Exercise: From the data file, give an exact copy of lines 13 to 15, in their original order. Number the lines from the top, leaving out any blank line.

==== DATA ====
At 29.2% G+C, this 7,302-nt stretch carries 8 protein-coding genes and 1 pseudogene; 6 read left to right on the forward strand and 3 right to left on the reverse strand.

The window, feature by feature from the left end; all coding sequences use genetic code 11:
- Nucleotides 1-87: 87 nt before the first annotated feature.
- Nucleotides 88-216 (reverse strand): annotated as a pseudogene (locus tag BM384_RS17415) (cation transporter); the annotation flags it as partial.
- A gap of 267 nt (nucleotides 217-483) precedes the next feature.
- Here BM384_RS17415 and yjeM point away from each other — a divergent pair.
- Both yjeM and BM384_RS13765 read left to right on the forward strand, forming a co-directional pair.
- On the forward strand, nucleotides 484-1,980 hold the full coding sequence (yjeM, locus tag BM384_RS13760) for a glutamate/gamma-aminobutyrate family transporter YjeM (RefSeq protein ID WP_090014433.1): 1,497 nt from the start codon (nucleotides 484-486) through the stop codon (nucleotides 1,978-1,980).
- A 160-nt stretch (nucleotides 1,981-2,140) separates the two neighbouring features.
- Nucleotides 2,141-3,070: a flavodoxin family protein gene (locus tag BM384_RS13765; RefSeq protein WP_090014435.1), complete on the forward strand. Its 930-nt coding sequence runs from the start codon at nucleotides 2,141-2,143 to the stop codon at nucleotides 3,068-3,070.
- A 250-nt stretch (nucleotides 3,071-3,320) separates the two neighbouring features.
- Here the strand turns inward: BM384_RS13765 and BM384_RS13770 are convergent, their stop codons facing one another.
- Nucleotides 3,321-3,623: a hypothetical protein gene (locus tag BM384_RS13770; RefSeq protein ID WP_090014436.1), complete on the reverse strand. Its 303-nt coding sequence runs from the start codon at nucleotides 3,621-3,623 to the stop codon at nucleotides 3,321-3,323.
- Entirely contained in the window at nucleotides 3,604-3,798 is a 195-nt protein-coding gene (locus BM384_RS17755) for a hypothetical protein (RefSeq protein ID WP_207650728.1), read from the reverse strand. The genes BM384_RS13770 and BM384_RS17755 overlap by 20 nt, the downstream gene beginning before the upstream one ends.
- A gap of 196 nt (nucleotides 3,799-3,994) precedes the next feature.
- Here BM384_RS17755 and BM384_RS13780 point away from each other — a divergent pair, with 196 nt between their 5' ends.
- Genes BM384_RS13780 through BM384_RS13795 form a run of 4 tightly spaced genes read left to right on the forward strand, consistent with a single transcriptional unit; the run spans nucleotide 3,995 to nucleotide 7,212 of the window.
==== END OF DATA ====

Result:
- Nucleotides 3,321-3,623: a hypothetical protein gene (locus tag BM384_RS13770; RefSeq protein ID WP_090014436.1), complete on the reverse strand. Its 303-nt coding sequence runs from the start codon at nucleotides 3,621-3,623 to the stop codon at nucleotides 3,321-3,323.
- Entirely contained in the window at nucleotides 3,604-3,798 is a 195-nt protein-coding gene (locus BM384_RS17755) for a hypothetical protein (RefSeq protein ID WP_207650728.1), read from the reverse strand. The genes BM384_RS13770 and BM384_RS17755 overlap by 20 nt, the downstream gene beginning before the upstream one ends.
- A gap of 196 nt (nucleotides 3,799-3,994) precedes the next feature.